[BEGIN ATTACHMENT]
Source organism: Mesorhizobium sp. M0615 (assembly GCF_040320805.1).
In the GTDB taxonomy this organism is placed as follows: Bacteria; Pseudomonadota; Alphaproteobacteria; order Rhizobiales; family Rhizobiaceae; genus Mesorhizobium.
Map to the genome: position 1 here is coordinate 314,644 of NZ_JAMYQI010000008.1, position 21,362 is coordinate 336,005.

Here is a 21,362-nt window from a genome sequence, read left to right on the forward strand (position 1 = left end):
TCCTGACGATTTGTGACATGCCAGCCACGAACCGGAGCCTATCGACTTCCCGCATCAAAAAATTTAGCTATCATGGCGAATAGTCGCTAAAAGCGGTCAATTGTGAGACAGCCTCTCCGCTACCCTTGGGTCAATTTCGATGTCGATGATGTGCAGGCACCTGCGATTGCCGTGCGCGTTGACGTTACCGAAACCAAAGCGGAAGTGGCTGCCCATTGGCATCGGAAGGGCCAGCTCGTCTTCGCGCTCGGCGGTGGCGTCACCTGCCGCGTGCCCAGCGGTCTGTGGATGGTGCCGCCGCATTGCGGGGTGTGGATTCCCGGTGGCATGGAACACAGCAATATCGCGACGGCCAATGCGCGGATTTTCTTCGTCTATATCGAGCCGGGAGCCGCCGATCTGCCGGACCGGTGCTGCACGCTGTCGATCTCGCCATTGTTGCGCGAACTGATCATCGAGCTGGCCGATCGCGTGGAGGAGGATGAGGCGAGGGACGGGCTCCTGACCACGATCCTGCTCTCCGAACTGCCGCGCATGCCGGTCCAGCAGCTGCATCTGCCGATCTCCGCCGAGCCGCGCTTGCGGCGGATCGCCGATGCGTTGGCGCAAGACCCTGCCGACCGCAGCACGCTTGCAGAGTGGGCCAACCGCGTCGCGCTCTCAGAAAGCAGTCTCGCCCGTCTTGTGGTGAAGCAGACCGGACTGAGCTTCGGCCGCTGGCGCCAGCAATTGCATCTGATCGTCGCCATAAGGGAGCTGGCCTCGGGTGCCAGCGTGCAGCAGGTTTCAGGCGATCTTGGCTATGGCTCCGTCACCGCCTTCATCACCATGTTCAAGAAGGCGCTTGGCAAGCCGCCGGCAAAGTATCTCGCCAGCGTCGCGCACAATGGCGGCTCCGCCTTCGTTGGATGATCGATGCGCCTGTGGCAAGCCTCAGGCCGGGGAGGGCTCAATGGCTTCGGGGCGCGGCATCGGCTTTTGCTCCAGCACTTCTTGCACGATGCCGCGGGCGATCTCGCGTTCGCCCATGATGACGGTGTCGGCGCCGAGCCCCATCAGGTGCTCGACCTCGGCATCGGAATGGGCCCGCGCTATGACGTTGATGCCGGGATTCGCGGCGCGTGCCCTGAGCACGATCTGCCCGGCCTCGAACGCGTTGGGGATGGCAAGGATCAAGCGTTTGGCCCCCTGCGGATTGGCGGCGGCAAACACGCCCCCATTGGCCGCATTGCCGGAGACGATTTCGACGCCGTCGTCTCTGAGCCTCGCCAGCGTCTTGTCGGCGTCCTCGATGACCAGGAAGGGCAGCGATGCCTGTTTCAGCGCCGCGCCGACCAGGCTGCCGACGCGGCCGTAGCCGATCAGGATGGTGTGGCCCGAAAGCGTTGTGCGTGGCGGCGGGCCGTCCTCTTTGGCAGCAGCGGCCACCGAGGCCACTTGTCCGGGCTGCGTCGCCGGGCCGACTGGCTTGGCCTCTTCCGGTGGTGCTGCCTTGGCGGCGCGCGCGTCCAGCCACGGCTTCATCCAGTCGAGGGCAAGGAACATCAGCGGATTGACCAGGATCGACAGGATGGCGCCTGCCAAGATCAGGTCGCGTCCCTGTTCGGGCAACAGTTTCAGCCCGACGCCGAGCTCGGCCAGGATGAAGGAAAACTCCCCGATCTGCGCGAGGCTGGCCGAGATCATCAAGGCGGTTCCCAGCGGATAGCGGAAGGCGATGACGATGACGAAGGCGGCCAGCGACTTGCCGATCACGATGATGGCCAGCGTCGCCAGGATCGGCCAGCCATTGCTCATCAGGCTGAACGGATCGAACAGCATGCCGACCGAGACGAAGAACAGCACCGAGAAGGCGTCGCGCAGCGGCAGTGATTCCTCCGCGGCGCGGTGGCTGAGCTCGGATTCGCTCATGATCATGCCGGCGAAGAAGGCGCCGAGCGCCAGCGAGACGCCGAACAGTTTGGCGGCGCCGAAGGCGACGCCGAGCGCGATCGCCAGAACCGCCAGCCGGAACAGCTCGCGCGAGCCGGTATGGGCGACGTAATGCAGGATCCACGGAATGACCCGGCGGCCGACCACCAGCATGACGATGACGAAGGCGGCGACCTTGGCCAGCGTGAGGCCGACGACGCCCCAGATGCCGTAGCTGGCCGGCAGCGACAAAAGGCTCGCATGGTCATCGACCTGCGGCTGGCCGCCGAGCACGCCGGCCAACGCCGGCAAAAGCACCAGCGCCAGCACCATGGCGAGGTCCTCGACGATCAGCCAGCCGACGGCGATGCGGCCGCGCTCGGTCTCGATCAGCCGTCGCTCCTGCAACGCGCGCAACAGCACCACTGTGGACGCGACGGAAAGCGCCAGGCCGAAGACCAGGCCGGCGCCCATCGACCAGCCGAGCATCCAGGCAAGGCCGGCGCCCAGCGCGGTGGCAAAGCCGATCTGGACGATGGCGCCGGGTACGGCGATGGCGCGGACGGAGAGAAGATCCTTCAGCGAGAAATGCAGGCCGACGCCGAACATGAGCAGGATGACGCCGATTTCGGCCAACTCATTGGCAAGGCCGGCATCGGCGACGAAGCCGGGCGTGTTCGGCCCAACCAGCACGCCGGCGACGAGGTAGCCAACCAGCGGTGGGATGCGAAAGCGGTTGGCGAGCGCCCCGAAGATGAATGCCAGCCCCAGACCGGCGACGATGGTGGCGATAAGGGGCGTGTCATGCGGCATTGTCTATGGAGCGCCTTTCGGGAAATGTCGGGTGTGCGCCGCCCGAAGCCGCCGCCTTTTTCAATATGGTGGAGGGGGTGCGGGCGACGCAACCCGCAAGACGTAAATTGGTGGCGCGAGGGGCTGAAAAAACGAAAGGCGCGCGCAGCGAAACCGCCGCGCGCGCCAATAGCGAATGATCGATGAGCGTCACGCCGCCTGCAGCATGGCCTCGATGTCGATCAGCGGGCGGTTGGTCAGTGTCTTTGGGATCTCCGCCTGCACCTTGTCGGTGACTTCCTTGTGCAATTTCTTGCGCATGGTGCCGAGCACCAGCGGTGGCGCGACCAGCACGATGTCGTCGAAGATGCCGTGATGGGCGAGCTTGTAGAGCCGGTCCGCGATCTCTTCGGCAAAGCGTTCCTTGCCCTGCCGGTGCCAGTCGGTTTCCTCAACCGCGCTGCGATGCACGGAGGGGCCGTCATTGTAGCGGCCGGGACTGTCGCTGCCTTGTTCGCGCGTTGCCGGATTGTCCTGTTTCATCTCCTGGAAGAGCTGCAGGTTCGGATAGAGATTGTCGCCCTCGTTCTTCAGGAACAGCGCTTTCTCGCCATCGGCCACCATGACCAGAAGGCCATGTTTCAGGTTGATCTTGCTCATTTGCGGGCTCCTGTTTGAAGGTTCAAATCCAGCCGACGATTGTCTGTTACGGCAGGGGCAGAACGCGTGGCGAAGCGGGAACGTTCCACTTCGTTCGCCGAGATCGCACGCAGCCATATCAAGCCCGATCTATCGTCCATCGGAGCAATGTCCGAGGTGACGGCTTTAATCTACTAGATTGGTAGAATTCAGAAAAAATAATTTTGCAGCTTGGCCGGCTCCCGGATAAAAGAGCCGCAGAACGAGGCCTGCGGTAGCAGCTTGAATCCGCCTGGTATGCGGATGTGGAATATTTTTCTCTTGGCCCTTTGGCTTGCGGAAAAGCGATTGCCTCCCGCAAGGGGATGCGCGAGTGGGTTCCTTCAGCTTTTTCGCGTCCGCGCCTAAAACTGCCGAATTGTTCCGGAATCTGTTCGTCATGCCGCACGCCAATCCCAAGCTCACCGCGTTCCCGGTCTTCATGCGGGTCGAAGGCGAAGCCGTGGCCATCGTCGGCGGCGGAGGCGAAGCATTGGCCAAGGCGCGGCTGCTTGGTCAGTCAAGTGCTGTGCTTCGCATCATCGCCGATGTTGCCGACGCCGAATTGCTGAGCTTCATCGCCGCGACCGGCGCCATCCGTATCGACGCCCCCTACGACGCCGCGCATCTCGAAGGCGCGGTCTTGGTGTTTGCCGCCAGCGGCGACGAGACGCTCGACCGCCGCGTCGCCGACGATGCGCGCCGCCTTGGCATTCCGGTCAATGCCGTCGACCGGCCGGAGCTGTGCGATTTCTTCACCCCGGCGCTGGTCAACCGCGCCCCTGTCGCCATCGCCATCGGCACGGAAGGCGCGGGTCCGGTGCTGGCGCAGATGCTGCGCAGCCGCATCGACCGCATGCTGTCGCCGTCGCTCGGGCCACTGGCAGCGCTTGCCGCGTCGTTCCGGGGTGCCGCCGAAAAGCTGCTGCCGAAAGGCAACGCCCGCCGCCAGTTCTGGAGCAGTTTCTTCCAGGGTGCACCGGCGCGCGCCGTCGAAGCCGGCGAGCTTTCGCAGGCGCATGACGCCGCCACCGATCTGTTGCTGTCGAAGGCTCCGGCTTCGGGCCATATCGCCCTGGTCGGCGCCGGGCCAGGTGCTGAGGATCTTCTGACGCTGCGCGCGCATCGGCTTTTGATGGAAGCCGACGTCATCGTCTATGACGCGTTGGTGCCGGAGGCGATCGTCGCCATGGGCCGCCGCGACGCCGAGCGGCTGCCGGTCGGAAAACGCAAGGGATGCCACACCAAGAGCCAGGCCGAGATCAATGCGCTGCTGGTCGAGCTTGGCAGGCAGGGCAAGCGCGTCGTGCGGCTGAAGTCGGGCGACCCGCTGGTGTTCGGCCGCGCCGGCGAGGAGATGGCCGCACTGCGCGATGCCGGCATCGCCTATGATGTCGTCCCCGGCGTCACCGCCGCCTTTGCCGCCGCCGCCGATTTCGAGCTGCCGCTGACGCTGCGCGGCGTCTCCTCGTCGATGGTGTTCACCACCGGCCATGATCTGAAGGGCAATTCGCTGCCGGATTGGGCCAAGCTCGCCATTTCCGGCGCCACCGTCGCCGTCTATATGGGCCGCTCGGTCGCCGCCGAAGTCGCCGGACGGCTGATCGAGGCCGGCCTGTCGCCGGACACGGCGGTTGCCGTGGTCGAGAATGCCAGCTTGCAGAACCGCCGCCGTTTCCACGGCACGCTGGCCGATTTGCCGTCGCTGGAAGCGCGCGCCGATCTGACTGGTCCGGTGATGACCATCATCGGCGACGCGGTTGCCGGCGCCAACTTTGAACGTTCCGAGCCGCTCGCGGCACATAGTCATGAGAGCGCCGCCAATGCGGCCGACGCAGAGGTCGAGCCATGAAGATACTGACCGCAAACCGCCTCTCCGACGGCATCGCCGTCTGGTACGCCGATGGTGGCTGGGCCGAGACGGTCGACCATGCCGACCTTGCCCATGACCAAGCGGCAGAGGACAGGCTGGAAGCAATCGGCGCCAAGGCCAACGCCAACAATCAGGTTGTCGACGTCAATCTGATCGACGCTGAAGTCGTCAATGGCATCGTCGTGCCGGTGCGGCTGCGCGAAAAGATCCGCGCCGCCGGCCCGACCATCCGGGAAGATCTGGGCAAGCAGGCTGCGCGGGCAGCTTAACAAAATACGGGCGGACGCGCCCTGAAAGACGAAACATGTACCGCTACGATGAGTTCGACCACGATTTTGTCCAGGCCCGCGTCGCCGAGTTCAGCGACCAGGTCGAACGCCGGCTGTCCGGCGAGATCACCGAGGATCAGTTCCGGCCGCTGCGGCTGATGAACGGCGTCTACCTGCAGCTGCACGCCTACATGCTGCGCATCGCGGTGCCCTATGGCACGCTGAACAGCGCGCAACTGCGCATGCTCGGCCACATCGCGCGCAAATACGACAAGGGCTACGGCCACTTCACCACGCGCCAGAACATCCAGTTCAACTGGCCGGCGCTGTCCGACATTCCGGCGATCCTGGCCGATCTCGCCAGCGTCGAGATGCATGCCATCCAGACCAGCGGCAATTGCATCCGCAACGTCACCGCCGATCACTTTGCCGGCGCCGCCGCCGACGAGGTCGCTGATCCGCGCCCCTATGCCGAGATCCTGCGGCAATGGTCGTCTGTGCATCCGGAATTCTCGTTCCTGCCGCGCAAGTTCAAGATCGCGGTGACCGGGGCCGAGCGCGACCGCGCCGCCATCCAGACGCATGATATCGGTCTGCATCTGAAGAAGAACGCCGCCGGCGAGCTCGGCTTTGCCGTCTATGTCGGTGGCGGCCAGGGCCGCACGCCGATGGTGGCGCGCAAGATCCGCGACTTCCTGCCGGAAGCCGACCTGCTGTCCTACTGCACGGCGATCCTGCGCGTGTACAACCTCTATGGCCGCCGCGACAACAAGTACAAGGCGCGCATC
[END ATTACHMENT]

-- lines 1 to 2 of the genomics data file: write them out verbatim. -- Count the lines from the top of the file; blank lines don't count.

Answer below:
Source organism: Mesorhizobium sp. M0615 (assembly GCF_040320805.1).
In the GTDB taxonomy this organism is placed as follows: Bacteria; Pseudomonadota; Alphaproteobacteria; order Rhizobiales; family Rhizobiaceae; genus Mesorhizobium.